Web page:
November 16, 2005

IF YOU COULD READ MY MIND... (via Robert Schwartz):

Voter Profiles for Bloomberg Went Beyond Ethnic Labels (JIM RUTENBERG, 11/15/05, NY Times)

[R]ather than trying to read the tea leaves of public records to figure out voters' tastes and leanings, [the Bloomberg campaign] had the money to simply call and ask about them directly. They called hundreds of thousands of New Yorkers in what top strategists in both the Republican and Democratic Parties said was one of the most ambitious pollings of an electorate ever undertaken.

They stored the answers in a vast computerized database to develop sophisticated psychological portraits of city voters - identifying eight never-before-identified voting blocs based on people's shared everyday interests and concerns, not on their broader racial, cultural or ideological differences, aides said in interviews in the last few days.

The extensive polling gave Mr. Bloomberg's campaign a deep understanding of the city's voters, and allowed it to tailor mailings, electronic messages and prerecorded telephone calls to voters' specific interests as never before, aides said.

"We sat down in February and said we wanted to do this campaign differently, we wanted to unify the city by looking at people who had common beliefs," said Kevin Sheekey, Mr. Bloomberg's campaign manager. "We were not going to classify them by party or race; it was thought-based." [...]

Mr. Sheekey said the idea was to take advantage of a new reality: Even as the Sept. 11 attacks fade from memory, the unity the city showed afterward has remained in a way that provides new opportunities for political strategists.

"After 9/11, New Yorkers unified under a paradigm that was not race-based," Mr. Sheekey said.

And with that understanding, Mr. Schoen said, the Bloomberg campaign was able to address voters in a way that Mr. Ferrer's campaign could not. Its frequent critiques of Mr. Bloomberg as a Republican, and its descriptions of the city as "two New Yorks" separated by class, he said, were not addressing the true concerns of New Yorkers.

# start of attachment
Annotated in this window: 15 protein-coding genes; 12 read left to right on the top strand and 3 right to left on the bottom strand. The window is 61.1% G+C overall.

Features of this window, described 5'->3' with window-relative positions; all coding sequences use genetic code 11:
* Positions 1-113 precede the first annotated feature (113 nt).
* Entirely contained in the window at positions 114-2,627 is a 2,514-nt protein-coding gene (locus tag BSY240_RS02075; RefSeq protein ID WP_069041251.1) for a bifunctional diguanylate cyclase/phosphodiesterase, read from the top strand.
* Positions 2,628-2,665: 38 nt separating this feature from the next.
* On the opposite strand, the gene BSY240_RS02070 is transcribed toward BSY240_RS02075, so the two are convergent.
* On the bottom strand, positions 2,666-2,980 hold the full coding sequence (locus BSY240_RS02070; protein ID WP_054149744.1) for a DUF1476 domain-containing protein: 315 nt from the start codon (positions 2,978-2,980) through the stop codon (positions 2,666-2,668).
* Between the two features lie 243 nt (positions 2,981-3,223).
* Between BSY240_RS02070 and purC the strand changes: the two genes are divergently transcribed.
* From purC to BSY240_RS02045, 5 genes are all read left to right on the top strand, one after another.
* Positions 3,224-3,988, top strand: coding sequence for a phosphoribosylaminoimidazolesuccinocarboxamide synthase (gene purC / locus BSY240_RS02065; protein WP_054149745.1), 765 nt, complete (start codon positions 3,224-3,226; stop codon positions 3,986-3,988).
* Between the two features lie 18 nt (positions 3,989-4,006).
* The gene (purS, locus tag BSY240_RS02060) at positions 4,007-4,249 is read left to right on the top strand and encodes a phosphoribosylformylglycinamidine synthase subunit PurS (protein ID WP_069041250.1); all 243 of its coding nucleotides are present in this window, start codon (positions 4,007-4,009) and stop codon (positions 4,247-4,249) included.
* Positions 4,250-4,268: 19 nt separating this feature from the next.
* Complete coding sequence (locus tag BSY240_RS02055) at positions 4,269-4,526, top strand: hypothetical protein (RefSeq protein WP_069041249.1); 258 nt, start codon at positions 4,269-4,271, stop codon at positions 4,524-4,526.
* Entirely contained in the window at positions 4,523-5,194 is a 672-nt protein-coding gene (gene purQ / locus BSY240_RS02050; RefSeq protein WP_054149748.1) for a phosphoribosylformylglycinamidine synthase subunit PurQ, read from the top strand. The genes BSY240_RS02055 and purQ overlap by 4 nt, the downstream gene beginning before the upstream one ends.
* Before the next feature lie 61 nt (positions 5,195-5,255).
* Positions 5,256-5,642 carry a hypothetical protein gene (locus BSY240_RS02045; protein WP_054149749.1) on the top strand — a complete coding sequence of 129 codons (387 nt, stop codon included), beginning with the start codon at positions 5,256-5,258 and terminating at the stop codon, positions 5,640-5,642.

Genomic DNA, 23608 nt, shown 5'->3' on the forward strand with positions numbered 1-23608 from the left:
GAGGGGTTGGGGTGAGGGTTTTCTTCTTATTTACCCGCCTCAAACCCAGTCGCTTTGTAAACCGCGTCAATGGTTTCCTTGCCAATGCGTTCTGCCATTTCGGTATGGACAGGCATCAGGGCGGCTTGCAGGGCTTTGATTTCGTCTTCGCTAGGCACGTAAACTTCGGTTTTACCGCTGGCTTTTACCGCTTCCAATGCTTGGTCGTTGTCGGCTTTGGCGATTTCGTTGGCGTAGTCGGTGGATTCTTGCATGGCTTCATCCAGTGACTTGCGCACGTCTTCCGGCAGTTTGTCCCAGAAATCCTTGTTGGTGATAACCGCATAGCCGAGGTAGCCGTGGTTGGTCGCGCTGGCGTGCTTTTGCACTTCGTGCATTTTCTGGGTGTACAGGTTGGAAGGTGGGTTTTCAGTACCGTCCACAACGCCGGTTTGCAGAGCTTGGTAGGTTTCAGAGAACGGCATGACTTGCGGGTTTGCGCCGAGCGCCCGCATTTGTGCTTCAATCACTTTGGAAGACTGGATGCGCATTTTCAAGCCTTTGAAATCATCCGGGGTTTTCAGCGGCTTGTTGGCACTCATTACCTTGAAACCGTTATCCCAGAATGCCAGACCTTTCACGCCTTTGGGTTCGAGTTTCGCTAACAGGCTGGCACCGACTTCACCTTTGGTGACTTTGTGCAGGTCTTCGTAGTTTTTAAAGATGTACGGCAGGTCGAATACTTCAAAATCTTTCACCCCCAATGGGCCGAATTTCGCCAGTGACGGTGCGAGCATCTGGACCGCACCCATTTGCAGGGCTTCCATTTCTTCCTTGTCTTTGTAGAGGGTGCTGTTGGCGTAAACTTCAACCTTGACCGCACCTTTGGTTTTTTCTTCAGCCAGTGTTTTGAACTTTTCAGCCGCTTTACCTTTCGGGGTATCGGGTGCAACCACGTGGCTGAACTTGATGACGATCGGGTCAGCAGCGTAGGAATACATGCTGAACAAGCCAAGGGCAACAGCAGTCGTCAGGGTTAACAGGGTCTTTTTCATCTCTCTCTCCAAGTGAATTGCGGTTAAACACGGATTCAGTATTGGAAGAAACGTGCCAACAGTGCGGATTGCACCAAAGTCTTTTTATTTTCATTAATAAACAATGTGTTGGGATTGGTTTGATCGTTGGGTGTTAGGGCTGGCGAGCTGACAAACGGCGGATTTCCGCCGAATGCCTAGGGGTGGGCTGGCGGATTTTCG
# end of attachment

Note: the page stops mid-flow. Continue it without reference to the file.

"If you are a poor person worried about your job, you're not talking in party terms," Mr. Schoen said. "We were talking responsively to their needs and people weren't going to respond to the old language of class and race and party."


Once the rest of Blue America moves beyond a race-based paradigm how do Democrats ever win?

Posted by Orrin Judd at November 16, 2005 12:00 PM
Comments

By running as Republicans, just like Mayor Bloomberg.

Posted by: Steven Donegal at November 16, 2005 12:42 PM

Niall Ferguson wrote the funniest thing I've read in a long, long time the other day--that Bloomberg is a Presidential contender now because he showed how Republicans can win elections, compared to the inexorable Democratic tide sweeping the country. Wow. I'm fairly sure that a room full of monkeys with typewriters could produce better political analysis. At least Scheer could be used as a counter-prognosticator...

Posted by: b at November 16, 2005 12:57 PM

Although Bloomberg's election will mean the Republicans will have their longest stretch in City Hall since the two-party system solidified just before the Civil War, the only thing that has kept New York's collective memory of the need for competent city government from fading is that big hole between Vesey and Liberty streets on the west side of Lower Manhattan.

New York's history has been to throw the scoundrals out when things fall apart to the point that paper shuffling, spin and/or denial are no long enough to cover the problem, and then put them back into office about eight years later. Bloomberg only was elected due to the thought of Mark Green leading the city in the wake of Sept. 11, and while the majority of New Yorkers may revile Bush and the national Republicans, unlike some of the clueless residents of cities such as San Francisco, Boston or Seattle, they can't forget the situation the city is in as the No. 1 domestic target of terrorists because of that 16-acre reminder in their midst.

For someone who made his billions coming up with computer terminals for business that provided more financial information than other sources, it's not surprising Bloomberg would produce a voter survey with similar intracate demographic breakdowns. But absent Sept. 11 he loses to Mark Green, and it's that memory (for now) that keeps the city's voters from feeling they can go back to having someone like Fernando Ferer or some future David Dinkins clone in office.

Posted by: John at November 16, 2005 3:13 PM

They're forgetting about 9/11 but staying unified?

Or is it going to be in the back of their heads for a long, long time?

Bloomie's no pubbie................Of course, at this point in time, neither is most of the Senate.

Posted by: Sandy P at November 16, 2005 4:47 PM
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